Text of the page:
Baltimore Mayor Stephanie Rawlings-Blake called Monday night (27 April) one of her city's "darkest days" as protesters marched the streets and some she called "a small group of criminals" looted stores and set fire to buildings and cars.

Blake said Maryland Governor Larry Hogan has promised to send National Guard troops to help restore peace, and she ordered a week-long night-time curfew for all residents from 10pm to 5am beginning 28 April.

The violence broke out just a few blocks from the funeral of 25-year-old Freddie Gray, who died after a week in a coma from injuries sustained in police custody. Trouble then spread through parts of the city in the most violent US demonstrations since looting in Ferguson, Missouri, last year.

After more than an hour of mayhem, hundreds of police moved into glass-strewn streets where the worst of the violence had taken place and used pepper spray on rioters who had sacked convenience stores.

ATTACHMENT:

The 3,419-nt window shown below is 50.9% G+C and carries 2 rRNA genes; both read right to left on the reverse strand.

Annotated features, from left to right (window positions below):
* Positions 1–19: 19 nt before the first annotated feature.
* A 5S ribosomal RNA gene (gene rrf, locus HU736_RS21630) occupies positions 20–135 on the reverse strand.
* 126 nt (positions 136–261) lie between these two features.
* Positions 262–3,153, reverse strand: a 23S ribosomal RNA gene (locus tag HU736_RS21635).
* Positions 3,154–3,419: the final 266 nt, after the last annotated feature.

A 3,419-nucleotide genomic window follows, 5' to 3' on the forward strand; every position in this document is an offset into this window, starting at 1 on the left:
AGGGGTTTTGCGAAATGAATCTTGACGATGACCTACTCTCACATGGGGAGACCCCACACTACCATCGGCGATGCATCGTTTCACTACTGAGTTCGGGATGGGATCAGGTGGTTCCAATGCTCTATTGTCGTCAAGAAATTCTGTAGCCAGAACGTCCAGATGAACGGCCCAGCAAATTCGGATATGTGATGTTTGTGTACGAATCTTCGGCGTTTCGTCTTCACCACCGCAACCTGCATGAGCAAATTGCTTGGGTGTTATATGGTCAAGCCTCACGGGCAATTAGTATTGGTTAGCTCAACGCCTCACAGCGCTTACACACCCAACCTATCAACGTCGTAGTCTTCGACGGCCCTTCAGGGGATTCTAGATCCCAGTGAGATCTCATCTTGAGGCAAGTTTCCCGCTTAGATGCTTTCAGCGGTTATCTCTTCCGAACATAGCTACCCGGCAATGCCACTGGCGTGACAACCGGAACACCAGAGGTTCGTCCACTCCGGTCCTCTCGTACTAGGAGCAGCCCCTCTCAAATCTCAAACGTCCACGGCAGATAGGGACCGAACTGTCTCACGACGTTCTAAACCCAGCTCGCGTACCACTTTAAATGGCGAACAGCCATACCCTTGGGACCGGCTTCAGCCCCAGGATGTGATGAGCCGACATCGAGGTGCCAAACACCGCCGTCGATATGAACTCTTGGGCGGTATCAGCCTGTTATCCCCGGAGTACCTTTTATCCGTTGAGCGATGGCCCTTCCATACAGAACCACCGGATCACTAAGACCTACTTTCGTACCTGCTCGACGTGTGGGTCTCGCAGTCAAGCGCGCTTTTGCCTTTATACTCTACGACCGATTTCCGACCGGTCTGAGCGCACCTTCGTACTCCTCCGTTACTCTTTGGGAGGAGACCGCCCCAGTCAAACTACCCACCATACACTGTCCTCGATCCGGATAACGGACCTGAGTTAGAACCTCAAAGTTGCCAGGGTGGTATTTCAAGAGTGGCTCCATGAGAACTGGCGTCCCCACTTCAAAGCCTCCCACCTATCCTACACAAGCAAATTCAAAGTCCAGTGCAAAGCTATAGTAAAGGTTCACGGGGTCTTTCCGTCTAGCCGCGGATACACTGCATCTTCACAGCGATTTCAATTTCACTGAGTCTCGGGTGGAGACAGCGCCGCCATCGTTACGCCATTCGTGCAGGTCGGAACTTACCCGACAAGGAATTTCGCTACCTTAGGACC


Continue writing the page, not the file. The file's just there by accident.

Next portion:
"This is one of our darkest days as a city and I know that we're much better than this," Blake told a group of reporters on Monday night. "We cannot allow our city to devolve into chaos because of a small group of criminals that are moving throughout our city."

Police and news helicopters buzzed overhead and older community leaders tried to calm down mostly young rioters and prevent clashes with the police. Rioters cut a fire department hose while firefighters fought a blaze at a CVS pharmacy looted earlier, police said.

Gray's death from spinal injuries on 19 April reignited a public outcry over police treatment of African Americans that flared last year after the killings of unarmed black men in Ferguson, New York City and elsewhere.

Officials have suspended six police officers who were involved in the case.